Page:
Baruch alumni Edward Labaton (’52) (left) and Lawrence Sucharow (’71).

[dropcap sid=”dropcap-1446585320″]A[/dropcap]s the old saying goes: All roads lead to securities litigation.

Well—maybe not quite—but it was certainly the case for Baruch alumni Edward Labaton (’52) and Lawrence Sucharow (’71), who serve, respectively, as partner and chairman at Labaton Sucharow LLP. For over 50 years, the firm has fought for corporate reform and prosecuted precedent-setting securities class actions, representing investors with collective assets under management of more than $2 trillion.

So how exactly did two Baruch alumni work their way to becoming named partners of this storied firm? Labaton and Sucharow followed very different paths along the way, but they did share one Baruch commonality: they both detested accounting.

“Quite frankly, Baruch appealed to me originally because I thought I’d be an accountant,” Sucharow recalls. “But accounting turned out to be one of the most boring things I’d ever experienced in my life. In class, I thought to myself: ‘who cares?’”

Labaton agrees, although he concedes that he did enjoy his first accounting class. “But my second,” Labaton jokes, “that’s when I knew it wasn’t for me.”

After abandoning accounting, Labaton pursued what he calls an “accidental liberal arts education,” majoring in economics with a government minor, allowing him to take classes at both City College uptown and downtown (now Baruch). He participated in extracurricular activities like The Ticker and was famously kicked off the staff by the student–faculty committee after writing a scathing editorial in response to the infamous City College basketball point-shaving scandal of 1951 (“And I was due to become Editor-in-Chief!” Labaton humorously protests).

In class, though, Labaton continued to excel and found that he very much enjoyed his constitutional law course, developing a passion that would lead him to the Ivy League.

“I decided to take the Law Aptitude Test,” he says, “and I did well enough to get into Yale Law. It was a lot easier to get in back in those days—the birth rate in the ‘30s was very low, for example—so there was a perfect combination of fortuitous factors. But it was still a tough law school, and I’ve never been surrounded by so many bright people.”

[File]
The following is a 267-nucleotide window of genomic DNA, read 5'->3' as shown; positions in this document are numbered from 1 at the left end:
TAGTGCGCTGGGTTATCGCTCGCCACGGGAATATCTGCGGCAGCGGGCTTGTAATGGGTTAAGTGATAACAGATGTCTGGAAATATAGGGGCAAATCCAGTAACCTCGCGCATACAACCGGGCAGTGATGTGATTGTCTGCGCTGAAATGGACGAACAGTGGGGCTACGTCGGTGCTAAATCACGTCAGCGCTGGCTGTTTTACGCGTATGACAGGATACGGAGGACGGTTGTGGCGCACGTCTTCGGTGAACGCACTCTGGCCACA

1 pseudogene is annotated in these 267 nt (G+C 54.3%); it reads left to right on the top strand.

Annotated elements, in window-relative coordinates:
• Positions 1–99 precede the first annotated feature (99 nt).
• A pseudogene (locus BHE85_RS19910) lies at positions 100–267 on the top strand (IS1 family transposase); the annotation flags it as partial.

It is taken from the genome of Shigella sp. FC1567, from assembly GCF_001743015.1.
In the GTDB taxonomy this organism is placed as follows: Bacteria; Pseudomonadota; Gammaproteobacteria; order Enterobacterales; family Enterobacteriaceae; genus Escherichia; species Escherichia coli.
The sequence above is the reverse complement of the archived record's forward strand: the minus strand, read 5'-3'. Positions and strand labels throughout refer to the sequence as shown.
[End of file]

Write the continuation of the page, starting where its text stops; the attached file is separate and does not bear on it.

Two decades later, Sucharow-a Queens native-followed a different path. Like Labaton, he was the first in his family to attend college, but his spare time was occupied by after-school jobs, not extracurriculars.

“I was all about practicality,” Sucharow remembers. “I thought a Bachelor of Arts was a waste. My thinking was: how do I make money? I always assumed that I’d be a ‘professional’—an engineer, accountant, doctor, or lawyer. I knew engineering wasn’t for me, nor was accounting, and I can’t stand the sight of blood, so I settled on law.”

After Baruch, he attended Brooklyn Law School at night while working at a men’s clothing store on Wall Street, eventually quitting that job to take a law clerk position. Despite the reduction in pay, the decision paid off, and Sucharow began to acquire a specialty in securities litigation.

Labaton, on the other hand, joined the army after law school and was on active duty for two years, and, afterwards, landed a job with a single practitioner, allowing him to work in various fields, including a copyright case representing Harry Belafonte, among others.

In 1979, Labaton joined his current firm as a named partner. Sucharow had recently landed a job there as the firm’s youngest associate.

Now, more than three decades later, the firm is named after these two proud Baruch alumni, and its staff includes a number of other Baruch graduates, too, including COO Ray Politano (’85), Director of Marketing Angelica Crisi (EMBA ’08), Paralegal Manager Joseph Russo (’89), and Associate Wendy Tsang (’01).

So what makes Baruch graduates such outstanding employees?

“I guess Baruch graduates are cheap!” Sucharow jokes. “Kidding aside,” he adds, “we look for a background that’s relevant, and we know that a degree from Baruch, especially the business background, is very helpful given what we do.”

It’s been quite the journey for these two outstanding alumni, and both can look back on a wealth of legal successes. Among their highest professional marks: Labaton cites victories he earned in the federal court of appeals, and Sucharow still proudly remembers his first $100 million settlement.

“It’s ironic that neither of us particularly liked accounting, but much of our litigation has required us to get quite knowledgeable in that area,” Labaton remarks. “It all worked out, and neither of us would be here if not for the affordable and high-quality start we got at Baruch.”

Learn more about Labaton Sucharow LLP here.

—Gregory M. Leporati 

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